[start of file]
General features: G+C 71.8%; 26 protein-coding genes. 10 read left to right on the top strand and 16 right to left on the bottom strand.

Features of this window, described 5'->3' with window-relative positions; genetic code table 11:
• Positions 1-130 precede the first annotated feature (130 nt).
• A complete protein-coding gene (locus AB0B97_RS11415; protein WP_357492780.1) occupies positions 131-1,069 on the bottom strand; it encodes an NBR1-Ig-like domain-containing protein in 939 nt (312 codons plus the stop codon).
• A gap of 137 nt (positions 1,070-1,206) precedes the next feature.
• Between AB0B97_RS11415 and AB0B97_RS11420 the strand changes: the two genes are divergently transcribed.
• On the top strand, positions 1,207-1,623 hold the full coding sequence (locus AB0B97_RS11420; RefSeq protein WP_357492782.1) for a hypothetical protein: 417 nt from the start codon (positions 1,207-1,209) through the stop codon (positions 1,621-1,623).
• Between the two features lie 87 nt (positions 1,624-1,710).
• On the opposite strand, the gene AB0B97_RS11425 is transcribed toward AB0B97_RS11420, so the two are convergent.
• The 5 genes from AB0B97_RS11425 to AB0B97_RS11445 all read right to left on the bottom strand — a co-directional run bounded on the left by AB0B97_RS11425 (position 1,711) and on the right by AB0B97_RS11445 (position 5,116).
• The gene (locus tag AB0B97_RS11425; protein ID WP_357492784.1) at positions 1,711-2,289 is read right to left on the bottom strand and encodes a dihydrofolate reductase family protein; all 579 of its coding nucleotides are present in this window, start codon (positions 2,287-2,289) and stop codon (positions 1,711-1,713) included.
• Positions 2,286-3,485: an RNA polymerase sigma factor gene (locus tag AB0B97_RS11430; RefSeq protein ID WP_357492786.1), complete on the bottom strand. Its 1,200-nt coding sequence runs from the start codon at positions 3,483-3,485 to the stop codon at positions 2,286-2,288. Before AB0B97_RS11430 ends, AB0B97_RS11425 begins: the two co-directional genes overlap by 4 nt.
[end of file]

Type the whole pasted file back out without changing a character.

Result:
General features: G+C 71.8%; 26 protein-coding genes. 10 read left to right on the top strand and 16 right to left on the bottom strand.

Features of this window, described 5'->3' with window-relative positions; genetic code table 11:
• Positions 1-130 precede the first annotated feature (130 nt).
• A complete protein-coding gene (locus AB0B97_RS11415; protein WP_357492780.1) occupies positions 131-1,069 on the bottom strand; it encodes an NBR1-Ig-like domain-containing protein in 939 nt (312 codons plus the stop codon).
• A gap of 137 nt (positions 1,070-1,206) precedes the next feature.
• Between AB0B97_RS11415 and AB0B97_RS11420 the strand changes: the two genes are divergently transcribed.
• On the top strand, positions 1,207-1,623 hold the full coding sequence (locus AB0B97_RS11420; RefSeq protein WP_357492782.1) for a hypothetical protein: 417 nt from the start codon (positions 1,207-1,209) through the stop codon (positions 1,621-1,623).
• Between the two features lie 87 nt (positions 1,624-1,710).
• On the opposite strand, the gene AB0B97_RS11425 is transcribed toward AB0B97_RS11420, so the two are convergent.
• The 5 genes from AB0B97_RS11425 to AB0B97_RS11445 all read right to left on the bottom strand — a co-directional run bounded on the left by AB0B97_RS11425 (position 1,711) and on the right by AB0B97_RS11445 (position 5,116).
• The gene (locus tag AB0B97_RS11425; protein ID WP_357492784.1) at positions 1,711-2,289 is read right to left on the bottom strand and encodes a dihydrofolate reductase family protein; all 579 of its coding nucleotides are present in this window, start codon (positions 2,287-2,289) and stop codon (positions 1,711-1,713) included.
• Positions 2,286-3,485: an RNA polymerase sigma factor gene (locus tag AB0B97_RS11430; RefSeq protein ID WP_357492786.1), complete on the bottom strand. Its 1,200-nt coding sequence runs from the start codon at positions 3,483-3,485 to the stop codon at positions 2,286-2,288. Before AB0B97_RS11430 ends, AB0B97_RS11425 begins: the two co-directional genes overlap by 4 nt.